SYDNEY (Reuters) - Australian law firm Maurice Blackburn said on Tuesday it planned to sue wealth manager AMP Ltd on behalf of shareholders after allegations of board-level misconduct sent its shares tumbling, the fifth potential lawsuit against the company.
AMP has lost nearly a fifth of its value or A$2.5 billion ($1.9 billion) since the wrongdoing was exposed by a government-ordered inquiry into Australia’s finance sector last month, raising the prospect of legal fallout.
Two law firms have already filed shareholder class actions against AMP, while media reports have said another two are considering litigation against the 169-year-old company.
AMP declined comment on Tuesday. It has said it would defend itself against the two lawsuits that have been filed.[nL3N1SG72R]
“Investors have every right to be disappointed with AMP’s conduct,” Andrew Watson, the National Head of Class Actions at law firm Maurice Blackburn, said in a statement.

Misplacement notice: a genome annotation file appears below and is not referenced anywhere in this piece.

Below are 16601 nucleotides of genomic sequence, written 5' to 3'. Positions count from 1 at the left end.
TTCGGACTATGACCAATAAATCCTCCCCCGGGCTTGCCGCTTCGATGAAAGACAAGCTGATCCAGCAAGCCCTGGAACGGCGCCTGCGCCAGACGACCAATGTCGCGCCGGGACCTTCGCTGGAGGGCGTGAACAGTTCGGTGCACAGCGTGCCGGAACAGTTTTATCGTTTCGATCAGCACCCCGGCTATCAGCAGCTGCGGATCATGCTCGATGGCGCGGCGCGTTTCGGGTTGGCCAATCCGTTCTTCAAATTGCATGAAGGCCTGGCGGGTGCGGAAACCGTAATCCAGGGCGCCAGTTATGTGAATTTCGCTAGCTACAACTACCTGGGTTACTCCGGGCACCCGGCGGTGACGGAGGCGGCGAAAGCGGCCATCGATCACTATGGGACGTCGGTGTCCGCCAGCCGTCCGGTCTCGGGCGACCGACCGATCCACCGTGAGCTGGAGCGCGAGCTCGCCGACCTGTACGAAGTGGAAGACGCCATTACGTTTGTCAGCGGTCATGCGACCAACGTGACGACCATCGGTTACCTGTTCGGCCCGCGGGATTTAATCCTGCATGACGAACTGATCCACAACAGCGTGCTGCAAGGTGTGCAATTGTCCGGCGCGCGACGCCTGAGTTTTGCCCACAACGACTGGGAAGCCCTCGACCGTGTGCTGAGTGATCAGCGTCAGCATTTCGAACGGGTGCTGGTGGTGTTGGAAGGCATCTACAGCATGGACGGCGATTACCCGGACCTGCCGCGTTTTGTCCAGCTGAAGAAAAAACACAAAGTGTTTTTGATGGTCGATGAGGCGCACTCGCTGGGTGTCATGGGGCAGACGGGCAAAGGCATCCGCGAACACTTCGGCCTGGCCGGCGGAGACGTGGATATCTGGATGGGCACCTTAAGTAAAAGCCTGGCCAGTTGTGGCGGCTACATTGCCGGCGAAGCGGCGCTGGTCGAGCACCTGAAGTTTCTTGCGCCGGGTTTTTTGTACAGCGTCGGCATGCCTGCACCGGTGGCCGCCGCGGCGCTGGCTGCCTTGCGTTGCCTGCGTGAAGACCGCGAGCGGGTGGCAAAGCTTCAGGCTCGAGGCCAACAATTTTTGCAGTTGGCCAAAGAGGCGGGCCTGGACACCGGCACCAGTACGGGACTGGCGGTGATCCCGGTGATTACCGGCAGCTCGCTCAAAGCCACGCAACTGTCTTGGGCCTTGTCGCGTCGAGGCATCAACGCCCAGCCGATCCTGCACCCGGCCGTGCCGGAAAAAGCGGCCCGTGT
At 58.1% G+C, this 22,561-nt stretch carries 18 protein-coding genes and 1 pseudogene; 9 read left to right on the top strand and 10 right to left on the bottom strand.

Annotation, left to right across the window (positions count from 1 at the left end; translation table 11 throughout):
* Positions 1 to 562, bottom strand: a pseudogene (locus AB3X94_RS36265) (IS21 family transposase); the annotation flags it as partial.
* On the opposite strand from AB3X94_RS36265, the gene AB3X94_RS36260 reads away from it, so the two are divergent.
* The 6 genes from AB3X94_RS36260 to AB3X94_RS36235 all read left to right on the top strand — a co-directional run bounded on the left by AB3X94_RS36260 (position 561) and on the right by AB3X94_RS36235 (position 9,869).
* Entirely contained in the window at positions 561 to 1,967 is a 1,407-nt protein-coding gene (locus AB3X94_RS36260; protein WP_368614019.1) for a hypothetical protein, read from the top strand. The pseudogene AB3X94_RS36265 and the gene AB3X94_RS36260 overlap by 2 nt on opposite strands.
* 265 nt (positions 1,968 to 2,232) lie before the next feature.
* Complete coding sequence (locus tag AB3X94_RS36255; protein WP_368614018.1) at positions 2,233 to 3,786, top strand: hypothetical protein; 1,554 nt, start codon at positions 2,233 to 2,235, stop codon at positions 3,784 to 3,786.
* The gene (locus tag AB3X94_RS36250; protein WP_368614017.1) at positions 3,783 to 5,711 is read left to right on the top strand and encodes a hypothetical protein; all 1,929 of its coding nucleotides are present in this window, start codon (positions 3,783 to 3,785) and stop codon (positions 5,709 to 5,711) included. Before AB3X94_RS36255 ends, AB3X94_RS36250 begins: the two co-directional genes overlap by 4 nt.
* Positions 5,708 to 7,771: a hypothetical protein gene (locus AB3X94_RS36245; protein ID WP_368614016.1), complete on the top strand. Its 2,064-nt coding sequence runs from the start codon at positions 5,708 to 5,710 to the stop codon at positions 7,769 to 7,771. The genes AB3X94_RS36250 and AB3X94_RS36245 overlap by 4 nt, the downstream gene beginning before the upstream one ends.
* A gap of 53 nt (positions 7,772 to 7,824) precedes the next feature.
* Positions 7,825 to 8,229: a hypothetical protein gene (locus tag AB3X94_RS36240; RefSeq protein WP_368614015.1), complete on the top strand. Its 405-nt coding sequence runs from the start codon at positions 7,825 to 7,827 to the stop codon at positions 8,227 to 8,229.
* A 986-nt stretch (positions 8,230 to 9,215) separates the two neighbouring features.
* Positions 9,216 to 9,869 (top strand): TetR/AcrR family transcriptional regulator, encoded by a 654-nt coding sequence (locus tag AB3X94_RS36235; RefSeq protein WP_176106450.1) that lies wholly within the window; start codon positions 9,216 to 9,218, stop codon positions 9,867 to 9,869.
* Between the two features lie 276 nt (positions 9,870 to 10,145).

Maurice Blackburn said its suit would offer “extraordinarily low funding commissions” and would not charge fees unless it won, a sign of competition between firms to sign up AMP shareholders.
The Maurice Blackburn action is being funded by Singapore-based International Litigation Funding Partners. The Maurice Blackburn statement did not disclose how much its litigation funder would receive if it won.
Global law firm Quinn Emanuel Urquhart and Sullivan, and Melbourne-based firm Phi Finney McDonald tabled two separate actions against AMP last week.
The Australian Financial Review has reported Australian firms Slater & Gordon Ltd and Shine Lawyers Pty Ltd are also preparing lawsuits against AMP. Slater & Gordon and Shine were not immediately available for comment.
Reporting by Paulina Duran; Editing by Byron Kaye and Stephen Coates